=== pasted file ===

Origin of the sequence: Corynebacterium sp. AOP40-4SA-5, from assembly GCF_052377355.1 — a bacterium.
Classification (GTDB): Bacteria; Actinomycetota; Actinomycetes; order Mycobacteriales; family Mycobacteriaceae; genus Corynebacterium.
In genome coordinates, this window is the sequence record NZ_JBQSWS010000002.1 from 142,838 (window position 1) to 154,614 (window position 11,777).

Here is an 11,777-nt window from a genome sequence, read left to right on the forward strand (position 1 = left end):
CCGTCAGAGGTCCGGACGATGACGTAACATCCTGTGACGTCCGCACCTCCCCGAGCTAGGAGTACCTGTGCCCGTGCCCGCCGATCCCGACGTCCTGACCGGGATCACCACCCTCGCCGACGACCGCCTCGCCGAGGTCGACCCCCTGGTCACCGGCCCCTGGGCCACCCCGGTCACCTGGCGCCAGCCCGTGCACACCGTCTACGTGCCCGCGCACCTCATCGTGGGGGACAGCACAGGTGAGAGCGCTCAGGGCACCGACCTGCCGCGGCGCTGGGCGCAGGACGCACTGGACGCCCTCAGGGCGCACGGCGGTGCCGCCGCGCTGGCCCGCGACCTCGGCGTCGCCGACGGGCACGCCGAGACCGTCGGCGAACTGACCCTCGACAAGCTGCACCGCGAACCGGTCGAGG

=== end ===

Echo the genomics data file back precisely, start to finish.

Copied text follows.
Origin of the sequence: Corynebacterium sp. AOP40-4SA-5, from assembly GCF_052377355.1 — a bacterium.
Classification (GTDB): Bacteria; Actinomycetota; Actinomycetes; order Mycobacteriales; family Mycobacteriaceae; genus Corynebacterium.
In genome coordinates, this window is the sequence record NZ_JBQSWS010000002.1 from 142,838 (window position 1) to 154,614 (window position 11,777).

Here is an 11,777-nt window from a genome sequence, read left to right on the forward strand (position 1 = left end):
CCGTCAGAGGTCCGGACGATGACGTAACATCCTGTGACGTCCGCACCTCCCCGAGCTAGGAGTACCTGTGCCCGTGCCCGCCGATCCCGACGTCCTGACCGGGATCACCACCCTCGCCGACGACCGCCTCGCCGAGGTCGACCCCCTGGTCACCGGCCCCTGGGCCACCCCGGTCACCTGGCGCCAGCCCGTGCACACCGTCTACGTGCCCGCGCACCTCATCGTGGGGGACAGCACAGGTGAGAGCGCTCAGGGCACCGACCTGCCGCGGCGCTGGGCGCAGGACGCACTGGACGCCCTCAGGGCGCACGGCGGTGCCGCCGCGCTGGCCCGCGACCTCGGCGTCGCCGACGGGCACGCCGAGACCGTCGGCGAACTGACCCTCGACAAGCTGCACCGCGAACCGGTCGAGG